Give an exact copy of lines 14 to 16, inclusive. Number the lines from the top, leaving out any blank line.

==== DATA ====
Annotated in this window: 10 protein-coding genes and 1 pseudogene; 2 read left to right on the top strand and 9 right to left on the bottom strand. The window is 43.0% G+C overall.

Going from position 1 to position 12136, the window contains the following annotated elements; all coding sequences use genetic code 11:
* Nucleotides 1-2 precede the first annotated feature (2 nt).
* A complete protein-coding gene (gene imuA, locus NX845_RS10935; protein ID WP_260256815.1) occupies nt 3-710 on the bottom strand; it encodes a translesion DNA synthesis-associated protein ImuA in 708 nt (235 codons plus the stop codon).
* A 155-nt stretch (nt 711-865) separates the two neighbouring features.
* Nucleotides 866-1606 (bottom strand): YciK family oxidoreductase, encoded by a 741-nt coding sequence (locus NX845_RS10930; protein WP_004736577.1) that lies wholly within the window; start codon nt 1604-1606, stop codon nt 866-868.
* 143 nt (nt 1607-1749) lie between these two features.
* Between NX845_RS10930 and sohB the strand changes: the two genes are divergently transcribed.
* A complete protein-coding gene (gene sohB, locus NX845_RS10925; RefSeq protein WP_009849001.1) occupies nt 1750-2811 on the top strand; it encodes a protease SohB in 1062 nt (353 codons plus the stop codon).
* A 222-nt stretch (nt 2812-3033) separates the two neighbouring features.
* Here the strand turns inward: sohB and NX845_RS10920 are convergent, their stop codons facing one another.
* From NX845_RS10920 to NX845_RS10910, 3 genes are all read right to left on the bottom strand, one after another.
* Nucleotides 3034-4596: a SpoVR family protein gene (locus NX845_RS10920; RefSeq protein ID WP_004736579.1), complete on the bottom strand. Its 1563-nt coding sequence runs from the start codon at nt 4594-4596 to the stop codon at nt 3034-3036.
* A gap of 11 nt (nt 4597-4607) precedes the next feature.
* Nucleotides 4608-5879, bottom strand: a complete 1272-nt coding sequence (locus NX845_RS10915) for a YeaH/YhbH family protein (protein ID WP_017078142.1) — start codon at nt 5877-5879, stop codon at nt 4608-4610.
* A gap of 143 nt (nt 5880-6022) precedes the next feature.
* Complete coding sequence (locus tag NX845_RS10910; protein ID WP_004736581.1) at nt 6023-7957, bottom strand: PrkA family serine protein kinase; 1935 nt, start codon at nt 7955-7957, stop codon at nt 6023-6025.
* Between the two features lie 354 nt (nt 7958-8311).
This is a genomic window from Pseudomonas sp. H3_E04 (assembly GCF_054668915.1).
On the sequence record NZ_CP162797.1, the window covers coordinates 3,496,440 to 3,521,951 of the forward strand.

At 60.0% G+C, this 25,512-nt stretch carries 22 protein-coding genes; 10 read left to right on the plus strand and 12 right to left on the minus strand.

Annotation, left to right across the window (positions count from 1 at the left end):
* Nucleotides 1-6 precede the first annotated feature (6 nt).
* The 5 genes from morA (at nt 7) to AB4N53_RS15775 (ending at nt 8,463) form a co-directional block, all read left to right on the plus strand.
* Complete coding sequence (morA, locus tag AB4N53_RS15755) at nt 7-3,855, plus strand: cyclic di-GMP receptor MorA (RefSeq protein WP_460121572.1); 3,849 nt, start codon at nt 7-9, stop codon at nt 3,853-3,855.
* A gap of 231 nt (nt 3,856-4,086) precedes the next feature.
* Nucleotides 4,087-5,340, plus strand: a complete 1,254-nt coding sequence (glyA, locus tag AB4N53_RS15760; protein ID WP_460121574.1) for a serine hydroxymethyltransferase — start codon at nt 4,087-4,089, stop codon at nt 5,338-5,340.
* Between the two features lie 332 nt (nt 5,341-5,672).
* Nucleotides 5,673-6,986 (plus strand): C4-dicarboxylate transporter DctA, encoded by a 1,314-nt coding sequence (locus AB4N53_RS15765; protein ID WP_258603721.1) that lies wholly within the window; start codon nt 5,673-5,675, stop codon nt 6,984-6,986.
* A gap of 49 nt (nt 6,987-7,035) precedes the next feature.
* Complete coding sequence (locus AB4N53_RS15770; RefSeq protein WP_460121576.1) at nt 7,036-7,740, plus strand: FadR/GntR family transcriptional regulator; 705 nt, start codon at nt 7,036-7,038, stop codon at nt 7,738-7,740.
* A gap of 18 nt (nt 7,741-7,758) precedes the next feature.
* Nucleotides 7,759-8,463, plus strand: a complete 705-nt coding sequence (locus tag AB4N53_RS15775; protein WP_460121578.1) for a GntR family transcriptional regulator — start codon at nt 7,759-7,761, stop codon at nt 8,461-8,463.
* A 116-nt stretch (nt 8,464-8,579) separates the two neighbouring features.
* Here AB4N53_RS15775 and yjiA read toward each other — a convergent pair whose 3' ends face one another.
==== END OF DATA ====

* A gap of 11 nt (nt 4597-4607) precedes the next feature.
* Nucleotides 4608-5879, bottom strand: a complete 1272-nt coding sequence (locus NX845_RS10915) for a YeaH/YhbH family protein (protein ID WP_017078142.1) — start codon at nt 5877-5879, stop codon at nt 4608-4610.
* A gap of 143 nt (nt 5880-6022) precedes the next feature.